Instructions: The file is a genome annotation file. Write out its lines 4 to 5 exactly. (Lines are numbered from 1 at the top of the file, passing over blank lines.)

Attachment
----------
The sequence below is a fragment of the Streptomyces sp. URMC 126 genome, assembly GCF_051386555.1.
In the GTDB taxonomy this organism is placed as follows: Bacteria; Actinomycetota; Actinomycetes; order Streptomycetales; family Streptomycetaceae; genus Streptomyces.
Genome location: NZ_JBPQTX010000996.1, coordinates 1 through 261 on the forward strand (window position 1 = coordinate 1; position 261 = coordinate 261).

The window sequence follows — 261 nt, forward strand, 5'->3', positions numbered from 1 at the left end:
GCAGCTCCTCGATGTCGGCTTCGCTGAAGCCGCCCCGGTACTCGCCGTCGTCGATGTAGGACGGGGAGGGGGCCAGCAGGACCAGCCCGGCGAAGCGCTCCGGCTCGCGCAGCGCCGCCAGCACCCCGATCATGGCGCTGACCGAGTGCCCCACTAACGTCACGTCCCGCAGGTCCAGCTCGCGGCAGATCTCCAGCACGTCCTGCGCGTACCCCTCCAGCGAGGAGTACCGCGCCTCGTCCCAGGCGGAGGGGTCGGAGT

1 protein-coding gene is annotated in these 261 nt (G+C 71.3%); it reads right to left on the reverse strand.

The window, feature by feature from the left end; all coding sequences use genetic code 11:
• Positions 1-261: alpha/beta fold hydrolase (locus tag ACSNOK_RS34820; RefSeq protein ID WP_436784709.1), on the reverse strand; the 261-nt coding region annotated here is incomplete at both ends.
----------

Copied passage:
The window sequence follows — 261 nt, forward strand, 5'->3', positions numbered from 1 at the left end:
GCAGCTCCTCGATGTCGGCTTCGCTGAAGCCGCCCCGGTACTCGCCGTCGTCGATGTAGGACGGGGAGGGGGCCAGCAGGACCAGCCCGGCGAAGCGCTCCGGCTCGCGCAGCGCCGCCAGCACCCCGATCATGGCGCTGACCGAGTGCCCCACTAACGTCACGTCCCGCAGGTCCAGCTCGCGGCAGATCTCCAGCACGTCCTGCGCGTACCCCTCCAGCGAGGAGTACCGCGCCTCGTCCCAGGCGGAGGGGTCGGAGT